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Don’t expect Rangers to seek big-ticket free agents

Rangers are in rebuilding mode, but could be interested in Brooks Orpik, Paul Martin or Michael Grabner.

Rangers general manager Jeff Gorton introduces new head

Rangers general manager Jeff Gorton introduces new head coach David Quinn at a press conference at Madison Square Garden on May 24. Photo Credit: Kathleen Malone-Van Dyke

The Rangers were never in the hunt for John Tavares, or John Carlson. And Ilya Kovalchuk, who owns a home in the metropolitan area and decided to return to the NHL this season, got a three-year deal from the L.A. Kings and that was that.

When the free agent signing period begins at noon Sunday, don’t expect the Rangers — who have more than $29 million available in cap space, according to CapFriendly.com — to be chasing the biggest names on the market. The Rangers are rebuilding. They’ve said it over and over. And that means they’re committed to having a young lineup, full of prospects, with only a handful of veterans sprinkled in to provide leadership. So if you were expecting a play for the likes of Joe Thornton, you’re probably going to be disappointed.

Rangers general manager Jeff Gorton said on Monday, the first day of the club’s Prospect Development Camp, that the organization had been in contact with “a lot’’ of free agents during the one-week talking period that began last Sunday. Although Gorton has said again and again that the Rangers won’t be sending a team of all kids out on the ice every night this winter, he made it very clear what kind of veterans he’ll be looking to add to the roster.

“We’d like to add a few guys, some character players that can come in and maybe teach these guys the ropes,’’ Gorton said, adding that ideally the addition would “have a pretty good pedigree . . . have done some good things, and [would] come here to help us in certain situations.’’

So, think more along the lines of Stanley Cup-winner Brooks Orpik, 37, who was bought out by the Colorado Avalanche after he was traded there by Washington, which needed to clear salary cap room to sign Carlson, or Paul Martin, 36, who was bought out by the San Jose Sharks as they tried to clear salary cap room to allow them to bid for Tavares. The best thing about guys who’ve been bought out is they sometimes can be talked into taking lower salaries because they’ve already been paid two-thirds of their scheduled salary for the year.

The other thing to consider is that it is unknown which veterans on the roster Gorton will be able to trade. Will Mats Zuccarello, for example (one year remaining on his contract, at $4.5 million) be on the team when training camp starts?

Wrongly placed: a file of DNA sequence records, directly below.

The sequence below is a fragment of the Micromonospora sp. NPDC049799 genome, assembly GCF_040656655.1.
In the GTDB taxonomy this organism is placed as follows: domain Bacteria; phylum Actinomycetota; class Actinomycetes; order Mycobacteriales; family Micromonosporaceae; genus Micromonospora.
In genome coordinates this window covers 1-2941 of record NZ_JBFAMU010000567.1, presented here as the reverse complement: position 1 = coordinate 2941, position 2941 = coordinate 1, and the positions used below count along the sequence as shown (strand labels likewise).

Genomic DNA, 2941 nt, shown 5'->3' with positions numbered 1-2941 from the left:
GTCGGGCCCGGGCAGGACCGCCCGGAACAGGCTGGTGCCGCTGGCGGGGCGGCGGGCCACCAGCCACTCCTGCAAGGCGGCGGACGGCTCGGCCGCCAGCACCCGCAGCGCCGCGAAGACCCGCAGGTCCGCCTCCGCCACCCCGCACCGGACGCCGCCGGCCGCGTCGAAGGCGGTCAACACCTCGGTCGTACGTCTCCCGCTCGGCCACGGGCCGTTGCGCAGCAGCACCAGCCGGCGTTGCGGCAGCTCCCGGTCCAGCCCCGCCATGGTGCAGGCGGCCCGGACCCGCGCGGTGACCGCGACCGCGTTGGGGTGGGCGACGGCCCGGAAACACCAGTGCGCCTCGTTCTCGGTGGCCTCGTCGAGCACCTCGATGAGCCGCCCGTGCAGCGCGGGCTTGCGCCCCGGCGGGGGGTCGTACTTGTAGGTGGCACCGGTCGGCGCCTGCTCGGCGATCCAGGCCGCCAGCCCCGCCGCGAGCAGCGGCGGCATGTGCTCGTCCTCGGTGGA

Gorton said he was talking to some free agents who have previously — and recently — played for the Rangers. That group could include players like Rick Nash, who was traded to the Boston Bruins one day before the Feb. 26 deadline, or Michael Grabner, who was traded to the Devils a few days before that. A report Thursday on espn.com said Nash, 34, is telling teams he’s not looking to sign a deal now and is weighing whether to retire, because of “health considerations.’’ If Nash truly is off the market, then perhaps a guy like Grabner would make some sense. He was leading the team in goals when he was traded to the Devils, and he probably wouldn’t cost crazy money.

Of course, for that to happen, he’d have to be willing to settle for a modest contract, and he’d also need to come to grips that the Rangers are probably going to lose more games than they win this season. He’d also have to consider that he could even be traded again at this season’s deadline, as the rebuilding effort continues.

That’s probably not the sort of situation any A-list free agents would be looking to get into.

Rangers’ Needs in Free Agency

1. Goal-scoring. You want to teach kids how to win games? You gotta win some games. And you need goals to do that. Michael Grabner is a guy who makes some sense. He struggled with the Devils after he was traded, but with the Rangers, he was quite productive.

2. Grit. Jay Beagle won the Stanley Cup with the Washington Capitals this spring. He doesn’t score much, but he wins faceoffs (56.4 percent for his career, 58.5 percent last season), and that’s always nice.

3. Goaltending. GM Jeff Gorton said Monday he wasn’t sure Henrik Lundqvist’s backup this season is currently on the roster. If the Rangers don’t trust Alekandar Georgiev or Marek Mazenec, Gorton may shop for a reliable veteran to play 15 or so games this season.

New York Sports